Krusal-Wallis and Mann-Whitney tests showed no significant difference between EDTA/Maleic acid () and Nd:YAG laser/Control () groups in smear layer removal. However, a significant difference was found between EDTA/Nd:YAG laser () and maleic acid/Nd:YAG laser () in smear layer removal. Two Solutions showed more effect in smear layer removal than laser significantly, despite different areas of the canals (coronal, middle, and apical).
Friedman and Wilcoxon tests showed a significant difference between different areas of the canal in each group. Coronal area of Nd:YAG laser samples carried less smear layer than the middle area and it had less smear layer than the apical area (smear layer removal: ).
17% EDTA showed equal effect of smear layer removal in coronal and middle areas. These two areas were cleaner than the apical area (smear layer removal: ).
Also with 5% maleic acid, the coronal area was cleaner than the middle, and the middle area was cleaner than the apical area from smear layer (smear layer removal: ).
Regardless of the technique used in smear layer removal, with the comparison between the three areas of canals, coronal areas in all groups were cleaner than the middle ones and the middle ones carried less smear layer than the apical areas (smear layer removal: ).
The findings of the present study suggest that there was no significant difference between EDTA and maleic acid, indicating that both solutions have the same effect on removal of smear layer, but the ability of Nd:YAG laser in removal of smear layer was less than two solutions significantly.
da Silva et al. flashed 14.3% EDTA into root canal, left it for 3 min, and concluded that this irrigation solution is capable of removing smear layer from root canal wall . Sen et al. demonstrated that the removal of smear layer by different concentrations of EDTA (1%, 5%, 10%, and 15%) is not significantly different . According to Wadhwani et al. there was no significant difference between 17% EDTA solution and 19% EDTA gel in smear layer removal . Calt and Serper’s investigation on 1 and 10 min application time has shown that the ability of 17% EDTA in 1 min application time is agreeable and prevents harmful consequences such as excessive erosion, enlargement of dentinal tubule openings, and deterioration of the dentinal surface .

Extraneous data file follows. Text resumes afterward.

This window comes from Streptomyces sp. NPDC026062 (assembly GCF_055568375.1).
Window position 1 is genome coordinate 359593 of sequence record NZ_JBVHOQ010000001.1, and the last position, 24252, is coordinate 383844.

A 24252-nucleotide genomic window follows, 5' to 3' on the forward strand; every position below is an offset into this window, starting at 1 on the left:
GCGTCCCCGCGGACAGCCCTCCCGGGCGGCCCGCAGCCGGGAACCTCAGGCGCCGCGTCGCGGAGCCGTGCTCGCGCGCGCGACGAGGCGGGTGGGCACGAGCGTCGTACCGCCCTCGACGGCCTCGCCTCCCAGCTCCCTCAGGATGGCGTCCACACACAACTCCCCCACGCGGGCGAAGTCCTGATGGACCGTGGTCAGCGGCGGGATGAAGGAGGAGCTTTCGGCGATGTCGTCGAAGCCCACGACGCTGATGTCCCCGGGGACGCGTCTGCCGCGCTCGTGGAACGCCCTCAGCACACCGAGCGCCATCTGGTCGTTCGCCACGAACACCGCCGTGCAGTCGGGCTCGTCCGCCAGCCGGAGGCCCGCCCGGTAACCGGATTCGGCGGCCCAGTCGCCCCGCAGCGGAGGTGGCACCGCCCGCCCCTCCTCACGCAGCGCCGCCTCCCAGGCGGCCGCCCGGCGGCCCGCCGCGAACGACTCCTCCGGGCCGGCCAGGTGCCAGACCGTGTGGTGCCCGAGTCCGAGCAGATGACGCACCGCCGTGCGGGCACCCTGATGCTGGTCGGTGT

It has been suggested in some previous studies that maleic acid is effective in smear layer removal, and 5% concentration of this solution was recommended , which confirms the results of this study. Comparison of maleic acid and EDTA in the Prabhu et al. and Ballal et al. studies showed more effect of maleic acid on the middle third and apical third segments of the root canal, something inconsistent with the present study probably because of different score rating and needle gauge used in the mentioned study. The other studies showed that maleic acid has a less toxic effect on tissue than EDTA. So, they suggested that maleic acid can be a fine replacement for EDTA [34–36].
Since laser has shown the different applications in dentistry, the researchers have started to use its power in smear layer removal. A thin fiber development for the Nd:YAG laser stimulated reporters to study it more. Different findings were achieved by different researchers.